DIABETES MELLITUS | Type2 Diabetes | Eat Well | Carbohydrate Counting
DIET AND DIABETES MELLITUS – Diabetes mellitus is the name for a group of serious and chronic (longstanding) disorders affecting the metabolism of carbohydrates.
These disorders are characterized by hyperglycemia (abnormally large amounts of glucose in the blood). The amount of glucose in the blood normally rises after a meal. The pancreas reacts by providing insulin. As the insulin circulates in the blood, it binds to special insulin receptors on cell surfaces.
This binding causes the cells to accept the glucose. The resulting reduced amount of glucose in the blood in turn signals the pancreas to stop sending insulin.
The etiology (cause) of diabetes is not confirmed. Although it appears that diabetes may be genetic, environmental factors also may contribute to its occurrence. For example, viruses or obesity may precipitate the disease in people who have a genetic predisposition.
DIABETES MELLITUS SYMPTOMS:
When hyperglycemia exceeds the renal threshold, the glucose is excreted in the urine (glycosuria). With the loss of
the cellular fluid, the pateint experiences
- Polyuria (excessive urination),
- and polydipsia (excessive thirst) typically results.
- The inability to metabolize glucose causes the body to break down its own tissue for protein and fat. This response causes polyphagia (excessive appetite),
- but at the same time a loss of weight, weakness, and fatigue occur.
- The body’s use of protein from its own tissue causes it to excrete nitrogen. Because the untreated diabetic client cannot use carbohydrates for energy, excessive amounts of fats are broken down, and consequently the liver produces ketones from the fatty acids.
- Ketones collect in the blood (ketonemia) and must be excreted in the urine (ketonuria). Ketones are acids that lower blood pH, causing acidosis. Acidosis can lead to diabetic coma, which can result in death if the pateint is not treated quickly with fluids and insulin.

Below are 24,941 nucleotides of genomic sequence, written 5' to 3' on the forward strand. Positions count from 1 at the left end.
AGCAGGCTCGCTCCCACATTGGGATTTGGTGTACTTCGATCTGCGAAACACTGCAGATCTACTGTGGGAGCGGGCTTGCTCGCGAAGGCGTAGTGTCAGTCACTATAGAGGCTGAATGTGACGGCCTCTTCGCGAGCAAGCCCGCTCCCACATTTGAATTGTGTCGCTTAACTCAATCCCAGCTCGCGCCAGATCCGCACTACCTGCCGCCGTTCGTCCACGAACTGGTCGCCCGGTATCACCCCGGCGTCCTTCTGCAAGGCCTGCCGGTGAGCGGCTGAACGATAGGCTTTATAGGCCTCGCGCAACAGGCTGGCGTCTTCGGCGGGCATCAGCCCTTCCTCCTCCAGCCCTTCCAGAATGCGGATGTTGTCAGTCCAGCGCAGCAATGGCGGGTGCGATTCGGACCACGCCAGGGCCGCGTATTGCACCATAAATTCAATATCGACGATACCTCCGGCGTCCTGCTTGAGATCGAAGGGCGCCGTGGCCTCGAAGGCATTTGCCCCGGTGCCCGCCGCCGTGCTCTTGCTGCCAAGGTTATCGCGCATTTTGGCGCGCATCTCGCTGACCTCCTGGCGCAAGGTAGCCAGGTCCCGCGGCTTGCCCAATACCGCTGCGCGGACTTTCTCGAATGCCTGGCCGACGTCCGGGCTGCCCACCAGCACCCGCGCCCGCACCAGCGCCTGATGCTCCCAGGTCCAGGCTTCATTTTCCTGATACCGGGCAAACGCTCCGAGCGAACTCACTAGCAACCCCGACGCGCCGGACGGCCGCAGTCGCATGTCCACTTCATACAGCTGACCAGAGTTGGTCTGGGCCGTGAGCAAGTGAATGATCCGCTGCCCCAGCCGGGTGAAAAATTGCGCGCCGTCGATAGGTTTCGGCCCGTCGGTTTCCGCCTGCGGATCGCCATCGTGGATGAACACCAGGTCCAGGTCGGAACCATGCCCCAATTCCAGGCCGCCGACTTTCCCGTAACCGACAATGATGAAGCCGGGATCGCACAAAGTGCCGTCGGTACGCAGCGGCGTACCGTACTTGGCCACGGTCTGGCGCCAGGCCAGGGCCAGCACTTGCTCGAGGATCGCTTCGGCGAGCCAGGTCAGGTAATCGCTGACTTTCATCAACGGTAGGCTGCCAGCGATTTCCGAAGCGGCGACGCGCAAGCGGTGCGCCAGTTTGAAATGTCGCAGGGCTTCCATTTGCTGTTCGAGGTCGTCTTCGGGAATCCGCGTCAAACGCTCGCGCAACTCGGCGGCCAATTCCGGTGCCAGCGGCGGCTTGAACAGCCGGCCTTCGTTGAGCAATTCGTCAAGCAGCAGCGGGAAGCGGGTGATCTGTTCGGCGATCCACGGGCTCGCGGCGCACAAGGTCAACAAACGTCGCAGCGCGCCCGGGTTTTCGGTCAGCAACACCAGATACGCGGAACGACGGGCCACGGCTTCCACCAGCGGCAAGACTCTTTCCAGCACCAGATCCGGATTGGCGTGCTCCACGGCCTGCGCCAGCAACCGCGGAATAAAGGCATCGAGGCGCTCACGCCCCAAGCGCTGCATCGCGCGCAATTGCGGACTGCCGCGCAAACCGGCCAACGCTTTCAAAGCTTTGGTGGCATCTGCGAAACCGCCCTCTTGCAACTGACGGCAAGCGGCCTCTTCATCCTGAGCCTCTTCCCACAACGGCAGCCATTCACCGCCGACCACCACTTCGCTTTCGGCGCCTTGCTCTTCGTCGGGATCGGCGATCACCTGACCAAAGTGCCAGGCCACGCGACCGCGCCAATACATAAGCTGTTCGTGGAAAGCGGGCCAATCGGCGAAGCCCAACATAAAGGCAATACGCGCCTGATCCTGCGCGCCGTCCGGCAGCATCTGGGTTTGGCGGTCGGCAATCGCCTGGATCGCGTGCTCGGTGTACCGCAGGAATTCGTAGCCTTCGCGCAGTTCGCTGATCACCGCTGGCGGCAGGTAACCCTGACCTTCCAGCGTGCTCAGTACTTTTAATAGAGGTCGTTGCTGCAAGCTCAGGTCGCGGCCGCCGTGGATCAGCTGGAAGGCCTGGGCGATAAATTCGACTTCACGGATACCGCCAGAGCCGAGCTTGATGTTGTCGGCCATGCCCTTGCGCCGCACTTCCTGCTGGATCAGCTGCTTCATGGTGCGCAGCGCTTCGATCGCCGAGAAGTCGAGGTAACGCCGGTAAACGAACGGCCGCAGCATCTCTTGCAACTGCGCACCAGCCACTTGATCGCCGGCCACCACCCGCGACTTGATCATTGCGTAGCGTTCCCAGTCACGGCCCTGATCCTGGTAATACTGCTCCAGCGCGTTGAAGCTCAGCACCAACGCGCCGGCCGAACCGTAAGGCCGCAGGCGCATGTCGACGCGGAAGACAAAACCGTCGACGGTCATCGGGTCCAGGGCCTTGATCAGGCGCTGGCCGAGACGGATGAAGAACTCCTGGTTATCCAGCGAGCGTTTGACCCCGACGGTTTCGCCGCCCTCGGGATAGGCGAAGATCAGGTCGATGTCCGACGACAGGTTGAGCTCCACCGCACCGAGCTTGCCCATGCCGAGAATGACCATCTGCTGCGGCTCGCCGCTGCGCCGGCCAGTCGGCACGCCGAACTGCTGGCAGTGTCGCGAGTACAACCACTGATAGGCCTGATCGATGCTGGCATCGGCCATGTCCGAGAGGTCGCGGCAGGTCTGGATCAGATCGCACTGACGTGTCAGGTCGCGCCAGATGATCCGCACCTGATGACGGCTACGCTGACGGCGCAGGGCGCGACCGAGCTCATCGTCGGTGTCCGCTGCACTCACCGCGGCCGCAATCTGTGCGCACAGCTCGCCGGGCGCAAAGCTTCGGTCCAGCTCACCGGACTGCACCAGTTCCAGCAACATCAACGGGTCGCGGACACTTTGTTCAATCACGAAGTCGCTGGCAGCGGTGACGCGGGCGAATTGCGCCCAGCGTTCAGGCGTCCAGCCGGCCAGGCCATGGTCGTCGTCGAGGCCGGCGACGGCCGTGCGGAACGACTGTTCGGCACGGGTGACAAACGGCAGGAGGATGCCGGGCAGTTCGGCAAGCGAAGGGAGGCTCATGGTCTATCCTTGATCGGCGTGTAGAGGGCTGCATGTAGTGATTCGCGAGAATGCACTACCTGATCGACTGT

- Nerve damage (neuropathy) is also common.
DIABETES MELLITUS CLASSIFICATION:
The types of diabetes are prediabetes, type 1, type 2, and gestational.
It means that the cells in the body are not using insulin properly. The diagnosis is made by a fasting blood glucose, which is more than 110 but less than 126 mg/dl. One’s lifestyle will determine when prediabetes will advance to type 2.
Type 1 diabetes:
It develops when the body’s immune system destroys the pancreatic beta cells. These are the only cells in the body that make the hormone insulin that regulates blood glucose. Type 1 diabetes is usually diagnosed in children and young adults. It can account for 5% to 10% of all cases of newly diagnosed diabetes. Some risk factors include genetics, autoimmune status, and environmental factors.
Type 2 diabetes:
It was previously called adult-onset diabetes because it usually occurred in adults over the age of 40 onset is gradual and production of insulin gradually diminishes; can usually be controlled by diet and exercise. Type 2 is associated with obesity, and obesity has become an epidemic, which has drastically increased the incidence of type 2 diabetes among adolescents and young adults.
A family history of diabetes, prior history of gestational diabetes, impaired glucose tolerance, older age, physical inactivity, and race and ethnicity can predispose one to type 2 diabetes.
In type 2 diabetes, hypertension may be present as part of the metabolic syndrome (i.e., obesity, hyperglycemia,
and dyslipidemia) that is accompanied by high rates of cardiovascular disease. The American Diabetes Association recommends that blood pressure be controlled at >130/80 mm Hg for diabetics.
Types of Oral Diabetes (Glucose-Lowering) Medications:
- Meglitinide- Repaglinide (Prandin) Nateglinide (Starlix)
- Thiazolidinedione- Pioglitazone (Actos) Rosiglitazone (Avandia)
- Combination drugs– Glyburide and metformin (Glucovance) Glipizide and metformin (Metaglip)